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Netflix’s The Witcher assumes too much knowledge, but it’s still an excellent adaptation

There’s a scene in the first episode of Netflix’s The Witcher where Geralt of Rivia turns his palm upwards and pulls his fingers together. “Magic doesn’t work on me,” the woman he’s performing the hand gesture on responds.

If you’ve played the games or read Andrzej Sapkowski's novels, of course you will know this is supposed to be, Axii, Geralt’s version of a Jedi mind trick. If you haven’t, unlucky. In Star Wars, those mind tricks are never explicitly explained before you see them in action, but you do see a mind trick work before you see it fail - that’s how you understand the universe’s rules. The Witcher isn’t concerned with establishing its rules at all.

There are a few more examples of this, where the series jumps into concepts without properly fleshing them out, throwing out terms such as ‘the law of surprise’ without delving into what the hell it’s going on about. If you hate fantasy where made up words are fired at you like a gatling gun powered exclusively by stupid nouns, you’re probably going to struggle here.

Stranger still, there’s so much talking. Loads of it. Yet it still misses so much important context. The show doesn’t stop reminding you that Witchers apparently don’t have feelings, yet it expects you to work out some of the more complex aspects of the lore on your own. It’s fine for someone like me, who loves and has played the games. It will be fine for anyone who has read and enjoyed the books. For anyone unfamiliar with this world, I worry that it will be alienating.

You can tell straight away that Henry Cavill was heavily inspired by The Witcher 3 for his turn as Geralt. He grunts and postures, speaking like Batman after he’s chain-smoked a pack of 20. He’s a man who seems p**sed off to even be alive, and he’s more at home stabbing a CGI spider with a human face than he is chatting to people. He’s basically the personification of that famous Watchmen panel where Dr. Manhattan stares into the cosmos and says he’s sick of everyone’s s**t.

In episode one, we get to see why he prefers to stay out of cities and towns, away from the conflicts of man. It plays out in much the same way as a video game quest, with two sides hoping to use Geralt to further their own agendas. It all comes to a head with Geralt muttering “f**k” before murdering everyone in a violent display of his swordsmanship.

He bats an arrow out of the air with his sword, stabs a man through the face with so much force that the top of his skull slides off, decapitates people, and throws enemies back with his magical signs. The fight choreography is glorious. Not only has Cavill nailed Geralt’s grunts and mannerisms, the physicality of The White Wolf is spot on. He’s pirouettes and twirls like a ballroom dancer made entirely of knives.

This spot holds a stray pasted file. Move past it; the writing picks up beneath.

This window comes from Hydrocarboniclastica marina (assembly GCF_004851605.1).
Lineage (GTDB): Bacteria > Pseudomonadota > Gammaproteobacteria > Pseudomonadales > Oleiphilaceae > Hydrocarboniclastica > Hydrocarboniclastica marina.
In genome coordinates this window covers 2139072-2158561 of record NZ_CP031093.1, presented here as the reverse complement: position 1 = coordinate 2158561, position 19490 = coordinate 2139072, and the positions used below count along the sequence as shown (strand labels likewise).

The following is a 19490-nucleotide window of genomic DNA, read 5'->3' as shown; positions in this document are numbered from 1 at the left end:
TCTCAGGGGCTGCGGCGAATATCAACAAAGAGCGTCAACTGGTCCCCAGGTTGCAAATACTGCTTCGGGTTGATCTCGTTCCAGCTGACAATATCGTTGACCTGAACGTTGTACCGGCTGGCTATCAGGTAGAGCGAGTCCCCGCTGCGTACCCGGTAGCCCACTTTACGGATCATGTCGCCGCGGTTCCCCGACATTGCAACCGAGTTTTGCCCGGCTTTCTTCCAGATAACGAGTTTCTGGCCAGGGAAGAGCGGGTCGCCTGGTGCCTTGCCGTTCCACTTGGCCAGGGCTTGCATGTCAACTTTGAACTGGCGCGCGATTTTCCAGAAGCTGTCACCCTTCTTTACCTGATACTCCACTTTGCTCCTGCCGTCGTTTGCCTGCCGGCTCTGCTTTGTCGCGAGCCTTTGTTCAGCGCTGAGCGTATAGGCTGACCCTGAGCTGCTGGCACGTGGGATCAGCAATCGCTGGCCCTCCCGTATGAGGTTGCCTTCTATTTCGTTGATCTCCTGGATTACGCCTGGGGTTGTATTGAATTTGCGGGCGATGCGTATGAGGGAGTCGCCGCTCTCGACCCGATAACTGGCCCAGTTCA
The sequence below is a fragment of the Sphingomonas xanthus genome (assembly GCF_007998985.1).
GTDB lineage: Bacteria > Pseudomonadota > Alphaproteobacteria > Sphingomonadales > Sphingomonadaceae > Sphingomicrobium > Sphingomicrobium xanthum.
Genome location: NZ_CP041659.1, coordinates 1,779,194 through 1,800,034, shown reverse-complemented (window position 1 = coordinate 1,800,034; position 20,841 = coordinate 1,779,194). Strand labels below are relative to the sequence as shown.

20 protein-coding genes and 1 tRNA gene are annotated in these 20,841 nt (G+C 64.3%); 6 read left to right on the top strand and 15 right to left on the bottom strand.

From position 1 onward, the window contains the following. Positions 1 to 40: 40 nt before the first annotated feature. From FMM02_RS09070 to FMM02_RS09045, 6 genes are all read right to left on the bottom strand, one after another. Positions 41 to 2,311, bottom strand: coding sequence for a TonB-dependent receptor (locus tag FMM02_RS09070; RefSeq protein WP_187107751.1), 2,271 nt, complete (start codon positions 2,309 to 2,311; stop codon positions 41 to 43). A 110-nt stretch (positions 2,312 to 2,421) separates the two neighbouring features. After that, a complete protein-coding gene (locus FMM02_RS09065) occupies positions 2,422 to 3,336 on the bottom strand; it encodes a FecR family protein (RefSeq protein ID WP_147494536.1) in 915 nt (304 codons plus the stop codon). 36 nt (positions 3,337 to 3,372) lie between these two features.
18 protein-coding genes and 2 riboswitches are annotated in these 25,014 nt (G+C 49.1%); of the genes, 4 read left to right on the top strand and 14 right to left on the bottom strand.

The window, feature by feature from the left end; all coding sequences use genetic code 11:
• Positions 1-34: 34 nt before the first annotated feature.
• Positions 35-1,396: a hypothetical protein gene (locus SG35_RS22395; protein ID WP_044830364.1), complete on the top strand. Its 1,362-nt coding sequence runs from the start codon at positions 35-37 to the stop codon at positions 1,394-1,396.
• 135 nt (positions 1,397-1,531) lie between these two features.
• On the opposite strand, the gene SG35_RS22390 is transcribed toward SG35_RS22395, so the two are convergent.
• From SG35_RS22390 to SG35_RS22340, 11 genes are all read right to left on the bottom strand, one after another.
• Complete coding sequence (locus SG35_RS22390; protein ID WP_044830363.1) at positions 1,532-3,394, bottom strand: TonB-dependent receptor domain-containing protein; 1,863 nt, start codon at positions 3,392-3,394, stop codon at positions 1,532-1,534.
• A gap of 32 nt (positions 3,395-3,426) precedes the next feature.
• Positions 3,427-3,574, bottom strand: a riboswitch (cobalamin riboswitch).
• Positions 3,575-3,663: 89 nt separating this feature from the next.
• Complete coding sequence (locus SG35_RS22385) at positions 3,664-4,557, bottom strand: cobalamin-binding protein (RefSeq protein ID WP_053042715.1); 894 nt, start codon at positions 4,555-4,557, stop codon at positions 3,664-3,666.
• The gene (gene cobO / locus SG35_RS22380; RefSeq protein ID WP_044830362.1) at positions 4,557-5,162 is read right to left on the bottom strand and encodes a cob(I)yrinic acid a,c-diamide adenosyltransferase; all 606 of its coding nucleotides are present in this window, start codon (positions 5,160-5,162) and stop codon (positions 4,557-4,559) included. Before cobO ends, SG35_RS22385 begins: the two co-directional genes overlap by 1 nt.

Where The Witcher really shines, though, is in Yennefer’s story. She’s a disabled farmkeep whose family doesn’t want her, until she’s rescued by a sorceress and taken to a magic school. Anya Chalotra plays Yennefer brilliantly, flipping from the timid, barely concealed rage of her initial scenes to the confident, openly hostile Yennefer anyone who’s played The Witcher 3 will be familiar with. Out of the three main characters - Geralt, Yennefer, and Ciri - she has the most interesting and convincing arc, at least in the first five episodes we had access to for this review.

The show is an adaptation of The Witcher’s short stories, giving it an anthology-esque quality. Each episode takes place at a different point in time for each character, jumping backwards and forwards as it sees fit, and it’s up to you to piece it all together. Sometimes it works and sometimes it’s just confusing, since you’re never explicitly told what time frame each sequence slots into. Again, it feels like the show’s writers were writing only for existing fans, not trying to carve out a new audience of their own. It could easily be fixed by displaying a date on-screen at the start of each scene.

Episode 3 is where it properly finds its feet. Here Geralt is on the hunt for a Striga, a woman transformed into a terrifying monster by a curse. Underneath his jaded exterior, Geralt does actually care about people. Well, he cares about what’s right - his own moral code - so he always looks for a way to solve problems without simply murdering everyone, even if he doesn’t always manage it. This particular episode is The Witcher Netflix’s Bloody Baron moment - a self-contained quest that’s intriguing, well-acted, and heartbreaking. I hope there’s more like it in the final three episodes.

If you can get through the relatively weak first two episodes, The Witcher will definitely grab you by the third. By then you’ll be used to seeing Cavill ham it up as Geralt, you’ll have made peace with the fact it doesn’t feel quite as high budget as Game of Thrones, and you’ll hopefully have trawled some Wiki pages to figure out the things the writers didn’t bother explaining in all the endless exposition. It’s brutal, occasionally horrific, often funny, and well worth a witch… erm, watch.

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